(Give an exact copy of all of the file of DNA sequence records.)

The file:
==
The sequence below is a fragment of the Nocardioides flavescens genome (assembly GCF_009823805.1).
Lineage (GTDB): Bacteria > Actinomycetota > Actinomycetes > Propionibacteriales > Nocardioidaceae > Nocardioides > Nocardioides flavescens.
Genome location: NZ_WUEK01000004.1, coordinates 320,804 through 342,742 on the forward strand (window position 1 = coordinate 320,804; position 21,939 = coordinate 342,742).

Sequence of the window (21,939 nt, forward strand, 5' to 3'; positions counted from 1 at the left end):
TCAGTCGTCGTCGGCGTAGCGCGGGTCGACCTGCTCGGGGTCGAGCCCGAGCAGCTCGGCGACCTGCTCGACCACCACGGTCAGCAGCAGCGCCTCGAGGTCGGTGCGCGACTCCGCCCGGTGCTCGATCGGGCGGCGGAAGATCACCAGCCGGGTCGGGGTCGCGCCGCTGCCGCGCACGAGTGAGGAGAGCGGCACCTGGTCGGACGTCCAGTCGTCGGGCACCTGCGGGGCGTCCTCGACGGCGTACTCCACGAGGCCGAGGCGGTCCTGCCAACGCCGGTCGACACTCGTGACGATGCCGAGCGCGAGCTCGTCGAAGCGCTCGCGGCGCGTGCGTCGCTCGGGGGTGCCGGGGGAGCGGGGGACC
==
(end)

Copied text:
The sequence below is a fragment of the Nocardioides flavescens genome (assembly GCF_009823805.1).
Lineage (GTDB): Bacteria > Actinomycetota > Actinomycetes > Propionibacteriales > Nocardioidaceae > Nocardioides > Nocardioides flavescens.
Genome location: NZ_WUEK01000004.1, coordinates 320,804 through 342,742 on the forward strand (window position 1 = coordinate 320,804; position 21,939 = coordinate 342,742).

Sequence of the window (21,939 nt, forward strand, 5' to 3'; positions counted from 1 at the left end):
TCAGTCGTCGTCGGCGTAGCGCGGGTCGACCTGCTCGGGGTCGAGCCCGAGCAGCTCGGCGACCTGCTCGACCACCACGGTCAGCAGCAGCGCCTCGAGGTCGGTGCGCGACTCCGCCCGGTGCTCGATCGGGCGGCGGAAGATCACCAGCCGGGTCGGGGTCGCGCCGCTGCCGCGCACGAGTGAGGAGAGCGGCACCTGGTCGGACGTCCAGTCGTCGGGCACCTGCGGGGCGTCCTCGACGGCGTACTCCACGAGGCCGAGGCGGTCCTGCCAACGCCGGTCGACACTCGTGACGATGCCGAGCGCGAGCTCGTCGAAGCGCTCGCGGCGCGTGCGTCGCTCGGGGGTGCCGGGGGAGCGGGGGACC